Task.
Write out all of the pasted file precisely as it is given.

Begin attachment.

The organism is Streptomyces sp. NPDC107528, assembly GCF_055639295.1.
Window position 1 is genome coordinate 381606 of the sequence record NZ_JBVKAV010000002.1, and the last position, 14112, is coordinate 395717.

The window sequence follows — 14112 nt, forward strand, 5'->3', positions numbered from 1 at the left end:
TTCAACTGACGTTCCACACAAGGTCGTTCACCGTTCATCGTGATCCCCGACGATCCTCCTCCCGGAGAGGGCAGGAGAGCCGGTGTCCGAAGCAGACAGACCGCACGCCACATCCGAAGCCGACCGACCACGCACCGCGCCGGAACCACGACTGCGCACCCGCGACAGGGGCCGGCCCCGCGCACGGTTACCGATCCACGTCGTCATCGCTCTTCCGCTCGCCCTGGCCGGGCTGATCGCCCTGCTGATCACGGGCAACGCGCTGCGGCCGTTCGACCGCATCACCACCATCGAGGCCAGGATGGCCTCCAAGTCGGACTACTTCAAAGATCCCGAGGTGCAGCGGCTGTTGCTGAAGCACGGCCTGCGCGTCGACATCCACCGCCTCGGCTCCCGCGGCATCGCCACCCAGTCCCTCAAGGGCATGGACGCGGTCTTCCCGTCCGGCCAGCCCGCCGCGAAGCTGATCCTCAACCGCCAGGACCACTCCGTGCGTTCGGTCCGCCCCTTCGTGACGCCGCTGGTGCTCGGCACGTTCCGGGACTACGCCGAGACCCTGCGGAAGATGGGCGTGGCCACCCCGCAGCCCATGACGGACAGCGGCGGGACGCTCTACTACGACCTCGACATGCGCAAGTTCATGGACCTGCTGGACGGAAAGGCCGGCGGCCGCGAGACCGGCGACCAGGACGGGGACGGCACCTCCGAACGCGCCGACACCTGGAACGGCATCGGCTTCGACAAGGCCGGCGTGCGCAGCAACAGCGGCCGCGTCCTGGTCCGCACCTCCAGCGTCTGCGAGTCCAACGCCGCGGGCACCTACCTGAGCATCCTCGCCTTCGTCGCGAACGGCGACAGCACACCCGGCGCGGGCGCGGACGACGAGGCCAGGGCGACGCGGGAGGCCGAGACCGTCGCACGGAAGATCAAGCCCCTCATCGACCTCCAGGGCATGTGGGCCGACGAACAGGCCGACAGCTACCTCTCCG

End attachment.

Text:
The organism is Streptomyces sp. NPDC107528, assembly GCF_055639295.1.
Window position 1 is genome coordinate 381606 of the sequence record NZ_JBVKAV010000002.1, and the last position, 14112, is coordinate 395717.

The window sequence follows — 14112 nt, forward strand, 5'->3', positions numbered from 1 at the left end:
TTCAACTGACGTTCCACACAAGGTCGTTCACCGTTCATCGTGATCCCCGACGATCCTCCTCCCGGAGAGGGCAGGAGAGCCGGTGTCCGAAGCAGACAGACCGCACGCCACATCCGAAGCCGACCGACCACGCACCGCGCCGGAACCACGACTGCGCACCCGCGACAGGGGCCGGCCCCGCGCACGGTTACCGATCCACGTCGTCATCGCTCTTCCGCTCGCCCTGGCCGGGCTGATCGCCCTGCTGATCACGGGCAACGCGCTGCGGCCGTTCGACCGCATCACCACCATCGAGGCCAGGATGGCCTCCAAGTCGGACTACTTCAAAGATCCCGAGGTGCAGCGGCTGTTGCTGAAGCACGGCCTGCGCGTCGACATCCACCGCCTCGGCTCCCGCGGCATCGCCACCCAGTCCCTCAAGGGCATGGACGCGGTCTTCCCGTCCGGCCAGCCCGCCGCGAAGCTGATCCTCAACCGCCAGGACCACTCCGTGCGTTCGGTCCGCCCCTTCGTGACGCCGCTGGTGCTCGGCACGTTCCGGGACTACGCCGAGACCCTGCGGAAGATGGGCGTGGCCACCCCGCAGCCCATGACGGACAGCGGCGGGACGCTCTACTACGACCTCGACATGCGCAAGTTCATGGACCTGCTGGACGGAAAGGCCGGCGGCCGCGAGACCGGCGACCAGGACGGGGACGGCACCTCCGAACGCGCCGACACCTGGAACGGCATCGGCTTCGACAAGGCCGGCGTGCGCAGCAACAGCGGCCGCGTCCTGGTCCGCACCTCCAGCGTCTGCGAGTCCAACGCCGCGGGCACCTACCTGAGCATCCTCGCCTTCGTCGCGAACGGCGACAGCACACCCGGCGCGGGCGCGGACGACGAGGCCAGGGCGACGCGGGAGGCCGAGACCGTCGCACGGAAGATCAAGCCCCTCATCGACCTCCAGGGCATGTGGGCCGACGAACAGGCCGACAGCTACCTCTCCG